More and more of you are following special diets either for medical reasons or as a lifestyle choice so what a brand can offer in this department may be how you choose your freeze-dried meals. All of those tested had vegetarian options although the variety in choice could vary significantly and for vegans, Lyo had the best choice as Extreme only had one vegan option.

As for gluten free breakfasts, only Fuizion caters for this type of diet as they can use gluten free oats. For those following a gluten free diet but can tolerate oat gluten, all brands except Lyo would be suitable. As for main meals, there’s far more choice with all brands having gluten free choices.

Of note, with enough fore warning, Fuizion offer custom made meals which may be useful for those with more severe allergies or cannot risk cross-contamination with gluten such as those with Coeliac disease.

Photo credit: Rin Cobb.

Best made with cold water

Quite often, unless stipulated as part of the essential kit list, stoves and their fuel can be cast aside to save on weight. What I would say is whilst all the freeze-dried meals tested can be made with cold water, there can be a notable difference between how well they rehydrate and the time this can take compared to preparing as recommended with hot water so I would suggest you try this out beforehand to make sure they work for you if debating whether to take a stove or not. Exceptions to this are the breakfast. They fared well across the board when made with cold water.

Of the main meals, Expedition Foods were the best from a time and texture perspective when made with cold water but of note, I wouldn’t advise relying on cold water if using Extreme or Mountain House main meals as they did not rehydrate well and the latter’s ingredients separated.

Just like your nutritional needs, how you choose your freeze-dried meals is individual to you. There is no right or wrong so figure out what matters to you, try them out preferably under race conditions and voila you should have a menu fit for an ultra running king! It may mean a combination of brands, flavours and even real food options thrown into the mix but you can be confident it meets your very own race needs and desires.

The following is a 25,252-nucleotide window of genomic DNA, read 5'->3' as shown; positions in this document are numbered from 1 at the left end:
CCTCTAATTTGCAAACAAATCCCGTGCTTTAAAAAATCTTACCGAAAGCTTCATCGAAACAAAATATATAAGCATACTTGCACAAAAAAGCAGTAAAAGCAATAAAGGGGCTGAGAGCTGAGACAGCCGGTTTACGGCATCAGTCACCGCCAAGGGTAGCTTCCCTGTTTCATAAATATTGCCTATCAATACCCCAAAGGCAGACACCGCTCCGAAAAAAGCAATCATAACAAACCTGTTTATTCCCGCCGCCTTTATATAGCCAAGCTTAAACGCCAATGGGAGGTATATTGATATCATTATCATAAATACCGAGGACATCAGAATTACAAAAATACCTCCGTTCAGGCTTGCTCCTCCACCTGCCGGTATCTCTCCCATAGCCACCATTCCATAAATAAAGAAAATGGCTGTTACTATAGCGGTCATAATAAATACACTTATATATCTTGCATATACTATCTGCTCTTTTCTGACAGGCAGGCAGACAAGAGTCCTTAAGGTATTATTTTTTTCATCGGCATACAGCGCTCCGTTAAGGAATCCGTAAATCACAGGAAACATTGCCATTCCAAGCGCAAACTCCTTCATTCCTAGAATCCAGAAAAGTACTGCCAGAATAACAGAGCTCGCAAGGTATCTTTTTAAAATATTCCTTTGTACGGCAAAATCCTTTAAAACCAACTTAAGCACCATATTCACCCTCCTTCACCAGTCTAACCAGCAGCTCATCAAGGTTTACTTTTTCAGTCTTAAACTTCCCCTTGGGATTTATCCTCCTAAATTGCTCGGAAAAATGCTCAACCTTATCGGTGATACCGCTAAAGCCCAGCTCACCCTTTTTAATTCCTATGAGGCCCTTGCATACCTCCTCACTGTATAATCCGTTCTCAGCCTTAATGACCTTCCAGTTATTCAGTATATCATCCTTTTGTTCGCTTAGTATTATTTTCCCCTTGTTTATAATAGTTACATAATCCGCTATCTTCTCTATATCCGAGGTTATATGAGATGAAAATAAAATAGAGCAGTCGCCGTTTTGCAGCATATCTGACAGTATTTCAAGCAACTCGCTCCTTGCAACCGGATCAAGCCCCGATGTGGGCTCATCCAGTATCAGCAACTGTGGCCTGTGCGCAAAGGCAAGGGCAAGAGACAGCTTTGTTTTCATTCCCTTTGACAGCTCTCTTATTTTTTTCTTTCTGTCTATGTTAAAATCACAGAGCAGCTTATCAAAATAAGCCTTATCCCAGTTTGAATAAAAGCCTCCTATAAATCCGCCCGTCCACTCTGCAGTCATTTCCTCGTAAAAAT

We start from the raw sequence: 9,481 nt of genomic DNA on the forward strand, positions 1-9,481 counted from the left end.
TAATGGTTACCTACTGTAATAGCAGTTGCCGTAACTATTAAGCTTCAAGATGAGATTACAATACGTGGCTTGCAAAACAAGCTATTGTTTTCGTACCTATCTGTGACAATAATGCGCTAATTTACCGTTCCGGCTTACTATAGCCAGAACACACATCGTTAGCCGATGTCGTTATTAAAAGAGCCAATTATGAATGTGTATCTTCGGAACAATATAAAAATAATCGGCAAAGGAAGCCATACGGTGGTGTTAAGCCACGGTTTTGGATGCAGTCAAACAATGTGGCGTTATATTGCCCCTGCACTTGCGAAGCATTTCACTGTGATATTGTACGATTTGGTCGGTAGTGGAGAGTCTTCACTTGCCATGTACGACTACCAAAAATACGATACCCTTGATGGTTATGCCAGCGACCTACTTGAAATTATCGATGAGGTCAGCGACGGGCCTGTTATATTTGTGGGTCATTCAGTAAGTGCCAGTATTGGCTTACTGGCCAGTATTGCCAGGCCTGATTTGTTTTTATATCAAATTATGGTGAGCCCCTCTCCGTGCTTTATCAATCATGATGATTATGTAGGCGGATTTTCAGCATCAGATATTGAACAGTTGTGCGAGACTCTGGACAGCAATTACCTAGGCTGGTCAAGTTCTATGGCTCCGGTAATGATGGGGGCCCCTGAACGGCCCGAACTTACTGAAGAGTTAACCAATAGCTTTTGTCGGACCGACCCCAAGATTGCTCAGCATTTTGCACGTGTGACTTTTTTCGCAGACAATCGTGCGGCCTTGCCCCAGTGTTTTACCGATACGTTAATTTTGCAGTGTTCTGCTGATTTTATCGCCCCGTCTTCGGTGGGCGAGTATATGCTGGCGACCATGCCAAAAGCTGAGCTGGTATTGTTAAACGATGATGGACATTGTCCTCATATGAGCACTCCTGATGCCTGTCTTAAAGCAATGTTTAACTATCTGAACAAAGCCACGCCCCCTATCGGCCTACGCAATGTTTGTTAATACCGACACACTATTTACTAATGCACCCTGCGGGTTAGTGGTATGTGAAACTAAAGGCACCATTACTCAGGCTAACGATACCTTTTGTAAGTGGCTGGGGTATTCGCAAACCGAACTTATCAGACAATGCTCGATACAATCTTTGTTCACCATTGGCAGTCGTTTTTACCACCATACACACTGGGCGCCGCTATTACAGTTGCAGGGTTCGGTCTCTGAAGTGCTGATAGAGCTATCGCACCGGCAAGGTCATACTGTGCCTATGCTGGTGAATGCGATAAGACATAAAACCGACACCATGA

Thanks to Expedition Foods, Extreme, Fuizion, Lyo and Mountain House for supplying a stash of their meals to sample for this review.

DOWNLOAD the comparison data here.

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"contrary to what many of you may believe, it’s not all about calories"

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Distance - slider
Entry Fee
Entry Fee - slider


Date Range

Global - Virtual


A virtual race which can be run at any time shown on the dates shown, on any type of terrain in any country.

Suitable for

For runners from beginners to experienced as you choose your own course and challenge based on the guidelines and options set by the virtual race organiser.

Endurance - Multi-activity


An ultra distance race including at least two of the following activities such as running, swimming, cycling, kayaking, skiing and climbing. It may also include different climatic conditions (eg ice, snow, humidity, cold water, mud or heat).

Suitable for

Experienced multi-skilled athletes who have trained for the different activities included in this event. Admission to these races may be subject to receipt of a recent medical examination certificate. Check with the race organiser regarding entry requirements and any specialist equipment required such as a wetsuit, skis or a mountain bike.



Increase of up to 2000 metres with very challenging climatic conditions (e.g. ice, snow, humidity, heat or at high altitude)

Suitable for

Very experienced long distance ultra runners (min 3 years’ experience) or are doing regular long distance running (>50 miles) with elevation and conditions shown (where possible). Admission to these races is often subject to receipt of a recent medical examination certificate. Purchase of specialist kit is often recommended for these races.



Increase of up to 2000 metres with some challenging climatic conditions (e.g. ice, snow, humidity or heat)

Suitable for

Experienced runners who have completed at least 4 ultras in last 12 months, or are doing regular long distance running (>50 miles) with elevation and conditions shown (where possible). Admission to these races may be subject to receipt of a recent medical examination certificate. Check with the race organiser regarding entry requirements.



Increase of up to 1500 metres

Suitable for

Runners who have completed several ultra distances or similar events, or are doing long distance running regularly, with elevation shown.



Increase of up to 1000 metres

Suitable for

Runners who have completed at least one ultra in last 6 months or are doing long distance running (>26 miles) regularly, with elevation shown.



Very little change < 500 metres

Suitable for

First ultra event. Runners completing a marathon or doing regular long distance running (>26 miles) in the last 6 months.